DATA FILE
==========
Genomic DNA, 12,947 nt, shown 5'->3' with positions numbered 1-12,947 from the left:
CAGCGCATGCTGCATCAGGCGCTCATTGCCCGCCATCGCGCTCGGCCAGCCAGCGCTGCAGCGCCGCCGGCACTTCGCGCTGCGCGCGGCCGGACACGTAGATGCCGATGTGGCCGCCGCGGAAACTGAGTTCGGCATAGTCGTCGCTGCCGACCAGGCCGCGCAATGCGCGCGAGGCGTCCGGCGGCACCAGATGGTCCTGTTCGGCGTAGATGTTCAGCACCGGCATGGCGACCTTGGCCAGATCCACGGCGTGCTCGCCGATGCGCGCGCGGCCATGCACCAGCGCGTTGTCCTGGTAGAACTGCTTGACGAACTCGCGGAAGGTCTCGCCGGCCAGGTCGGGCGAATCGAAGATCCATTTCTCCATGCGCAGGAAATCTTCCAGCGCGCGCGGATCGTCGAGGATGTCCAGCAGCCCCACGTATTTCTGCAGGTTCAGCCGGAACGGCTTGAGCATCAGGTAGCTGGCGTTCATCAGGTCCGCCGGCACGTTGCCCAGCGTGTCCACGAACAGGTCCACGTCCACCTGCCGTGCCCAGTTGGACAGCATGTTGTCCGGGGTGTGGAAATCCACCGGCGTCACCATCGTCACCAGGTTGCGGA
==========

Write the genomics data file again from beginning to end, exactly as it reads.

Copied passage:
Genomic DNA, 12,947 nt, shown 5'->3' with positions numbered 1-12,947 from the left:
CAGCGCATGCTGCATCAGGCGCTCATTGCCCGCCATCGCGCTCGGCCAGCCAGCGCTGCAGCGCCGCCGGCACTTCGCGCTGCGCGCGGCCGGACACGTAGATGCCGATGTGGCCGCCGCGGAAACTGAGTTCGGCATAGTCGTCGCTGCCGACCAGGCCGCGCAATGCGCGCGAGGCGTCCGGCGGCACCAGATGGTCCTGTTCGGCGTAGATGTTCAGCACCGGCATGGCGACCTTGGCCAGATCCACGGCGTGCTCGCCGATGCGCGCGCGGCCATGCACCAGCGCGTTGTCCTGGTAGAACTGCTTGACGAACTCGCGGAAGGTCTCGCCGGCCAGGTCGGGCGAATCGAAGATCCATTTCTCCATGCGCAGGAAATCTTCCAGCGCGCGCGGATCGTCGAGGATGTCCAGCAGCCCCACGTATTTCTGCAGGTTCAGCCGGAACGGCTTGAGCATCAGGTAGCTGGCGTTCATCAGGTCCGCCGGCACGTTGCCCAGCGTGTCCACGAACAGGTCCACGTCCACCTGCCGTGCCCAGTTGGACAGCATGTTGTCCGGGGTGTGGAAATCCACCGGCGTCACCATCGTCACCAGGTTGCGGA